We recently purchased a mandolin for our cooking needs, so we thought we would share our experience as well as some recipes using this new tool. We have the Benriner Japanese Mandolin and we also purchased some heavy duty cut-resistant gloves to protect our fingers. There is an attachment that comes with the mandolin but it can be cumbersome to use and also creates more waste as a lot of the vegetable remains uncut.
I initially wanted to get a mandolin for julienning vegetables. There are 3 attachments to select the thinness of the sticks. I usually go with the medium-tooth blade.
A go-to dish for us requiring julienned vegetables in the warmer months is this Vietnamese noodle salad. It is healthy, refreshing and goes very well with Vietnamese pork chops. However, I found it very time-consuming to prep the vegetables by hand. This tool has helped me to cut down on that prep time. You do need to use caution when cutting highly pigmented vegetables like carrot as it can dye the mandolin and/or the gloves. Just wash these immediately after and it should mostly wash off. The cleaning process is relatively painless. I usually wear the cut-resistant gloves when cleaning this as I am clumsy and not interested in slicing my fingers off while washing the mandolin. The top of the mandolin can hinge out so it helps to remove some vegetables which are stuck. I found some fine pieces still get stuck between the blade and the plastic which can be annoying to remove. I end up using a toothpick to really get into the crevices sometimes.
Another dish in which I need julienned carrots and cucumbers is kimbap and bibimbap. These are versatile dishes you can mix and match with various ingredients. You can substitute the meat with a protein substitute like tofu for a plant-based option. There is a bit of prep work to get all the ingredients ready but it well worth it one you roll/assemble these delicious Korean staples.
Another great use for the mandolin is for shredding cabbage. I found it did a very good job of creating very fine shreds, much better than I would be able to with a knife. Be careful with making it too fine though as it can be too mushy. You can adjust the thickness using the knobs on the side of the mandolin. You also do need to play around with the orientation of the cabbage a bit to properly slice the vegetable. I think in this case, a wider mandolin may be useful as I had to cut the cabbage to a certain size to comfortably use the mandolin.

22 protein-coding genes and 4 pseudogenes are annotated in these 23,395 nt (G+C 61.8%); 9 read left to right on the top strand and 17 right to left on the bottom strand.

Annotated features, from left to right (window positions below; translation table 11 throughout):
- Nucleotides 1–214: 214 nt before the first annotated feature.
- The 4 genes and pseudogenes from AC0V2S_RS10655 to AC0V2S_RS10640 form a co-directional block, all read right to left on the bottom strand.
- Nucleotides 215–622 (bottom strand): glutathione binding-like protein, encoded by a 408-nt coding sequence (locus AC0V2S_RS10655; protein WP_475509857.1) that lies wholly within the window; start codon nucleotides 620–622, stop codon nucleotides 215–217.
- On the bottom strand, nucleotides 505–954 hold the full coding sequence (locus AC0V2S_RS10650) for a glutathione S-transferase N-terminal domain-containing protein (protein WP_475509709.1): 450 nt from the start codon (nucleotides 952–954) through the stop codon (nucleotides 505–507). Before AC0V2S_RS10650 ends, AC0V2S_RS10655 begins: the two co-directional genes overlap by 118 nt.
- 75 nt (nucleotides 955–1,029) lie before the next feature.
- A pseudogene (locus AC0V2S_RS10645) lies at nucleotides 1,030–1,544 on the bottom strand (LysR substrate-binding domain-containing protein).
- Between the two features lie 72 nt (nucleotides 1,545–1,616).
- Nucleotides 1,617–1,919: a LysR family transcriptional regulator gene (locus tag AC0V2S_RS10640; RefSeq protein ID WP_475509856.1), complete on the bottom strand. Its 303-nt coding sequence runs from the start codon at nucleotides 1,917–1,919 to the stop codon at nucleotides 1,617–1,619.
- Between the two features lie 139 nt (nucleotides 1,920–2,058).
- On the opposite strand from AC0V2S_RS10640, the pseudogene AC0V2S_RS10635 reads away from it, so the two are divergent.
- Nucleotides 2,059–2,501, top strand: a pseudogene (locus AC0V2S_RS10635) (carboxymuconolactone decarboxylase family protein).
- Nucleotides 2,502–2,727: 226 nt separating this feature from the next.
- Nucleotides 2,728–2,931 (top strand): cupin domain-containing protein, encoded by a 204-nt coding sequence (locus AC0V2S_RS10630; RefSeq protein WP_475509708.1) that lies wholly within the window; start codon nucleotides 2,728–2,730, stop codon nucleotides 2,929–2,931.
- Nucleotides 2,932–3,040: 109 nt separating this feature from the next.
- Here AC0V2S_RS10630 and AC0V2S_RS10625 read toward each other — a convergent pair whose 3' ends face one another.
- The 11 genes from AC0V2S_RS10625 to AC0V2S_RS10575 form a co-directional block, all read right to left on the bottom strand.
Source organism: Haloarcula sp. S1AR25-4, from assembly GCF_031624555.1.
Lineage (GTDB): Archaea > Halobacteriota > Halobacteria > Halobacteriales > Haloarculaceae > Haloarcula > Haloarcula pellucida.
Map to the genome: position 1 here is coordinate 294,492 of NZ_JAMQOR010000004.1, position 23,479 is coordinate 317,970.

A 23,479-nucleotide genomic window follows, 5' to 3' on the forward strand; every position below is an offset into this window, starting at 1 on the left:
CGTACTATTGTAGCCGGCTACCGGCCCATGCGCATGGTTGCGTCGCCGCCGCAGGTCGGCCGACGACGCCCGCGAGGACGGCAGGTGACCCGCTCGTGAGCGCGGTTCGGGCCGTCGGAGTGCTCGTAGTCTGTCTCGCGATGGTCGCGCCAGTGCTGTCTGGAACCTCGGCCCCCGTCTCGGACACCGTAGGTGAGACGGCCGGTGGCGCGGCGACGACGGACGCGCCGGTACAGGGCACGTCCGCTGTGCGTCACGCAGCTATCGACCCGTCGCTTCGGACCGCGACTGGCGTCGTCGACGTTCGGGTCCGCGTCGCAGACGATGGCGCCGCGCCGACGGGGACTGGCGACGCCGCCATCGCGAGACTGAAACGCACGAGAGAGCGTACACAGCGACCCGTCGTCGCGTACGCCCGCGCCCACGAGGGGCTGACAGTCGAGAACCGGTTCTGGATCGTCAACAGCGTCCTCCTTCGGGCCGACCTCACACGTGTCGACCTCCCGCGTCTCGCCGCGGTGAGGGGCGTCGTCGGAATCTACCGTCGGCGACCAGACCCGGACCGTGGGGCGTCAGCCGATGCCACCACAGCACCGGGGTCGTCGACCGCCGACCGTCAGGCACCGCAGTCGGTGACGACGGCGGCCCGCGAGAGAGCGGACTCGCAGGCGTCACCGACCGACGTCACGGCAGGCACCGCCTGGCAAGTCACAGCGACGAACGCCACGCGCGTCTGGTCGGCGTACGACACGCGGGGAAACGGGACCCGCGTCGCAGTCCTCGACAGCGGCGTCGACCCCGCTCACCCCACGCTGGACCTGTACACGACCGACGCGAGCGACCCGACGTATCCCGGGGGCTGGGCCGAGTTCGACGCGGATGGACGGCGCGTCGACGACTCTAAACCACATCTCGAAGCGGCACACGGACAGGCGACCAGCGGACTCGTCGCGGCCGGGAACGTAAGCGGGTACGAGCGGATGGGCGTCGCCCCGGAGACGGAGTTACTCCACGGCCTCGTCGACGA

This is great for making soups like caldo verde. Here I used cabbage instead of kale for this comforting Portuguese recipe.
You can also use the shredded cabbage to make cabbage salad to go with your Vietnamese chicken congee which I talked about in my previous Instant Pot recipe post.
You can serve this shredded cabbage with some Japanese curry and tonkatsu/chicken katsu and rice for a lovely Japanese meal for those evenings that you miss your travelling adventures to Japan. I usually just use this homemade tonkatsu sauce as the dressing.
Alternatively, as the summer months are near, you can also make good old coleslaw with this as a side to your BBQ/smoked proteins.
The other great function of this mandolin is for creating thin slices of vegetables. We’ve used this to slice zucchinis when creating the 4-Hour Chef’s Union Square Zucchini. And recently we’ve made sweet potato chips as well. You may need to make minor adjustment to the proper slice thickness depending on your preference but it works overall very well for these types of long and skinny vegetables.
You can use the attachment with the finest-tooth blade to create delicate vegetable garnishes for you dishes. We have yet to use this but I envision using it to slice some red peppers to create a pop of colour to top off a bowl of ramen.
Overall, we are quite happy with our purchase. I generally do not like tools that take up space and only serves one purpose but I think this kitchen tool is versatile enough that I appreciate it being in my kitchen. Of course, a good chef’s knife and excellent cutting skills should be able to accomplish everything that the mandolin does, but I like the efficiency of this tool as well as the aesthetics of the outcome to make uniformly cut ingredients. One of the downsides of this tool is that sometimes it can be frustrating to clean if food gets stuck in the blades.
Do you have a mandolin at home? What is your review of this tool? Let me know in the comments section below!
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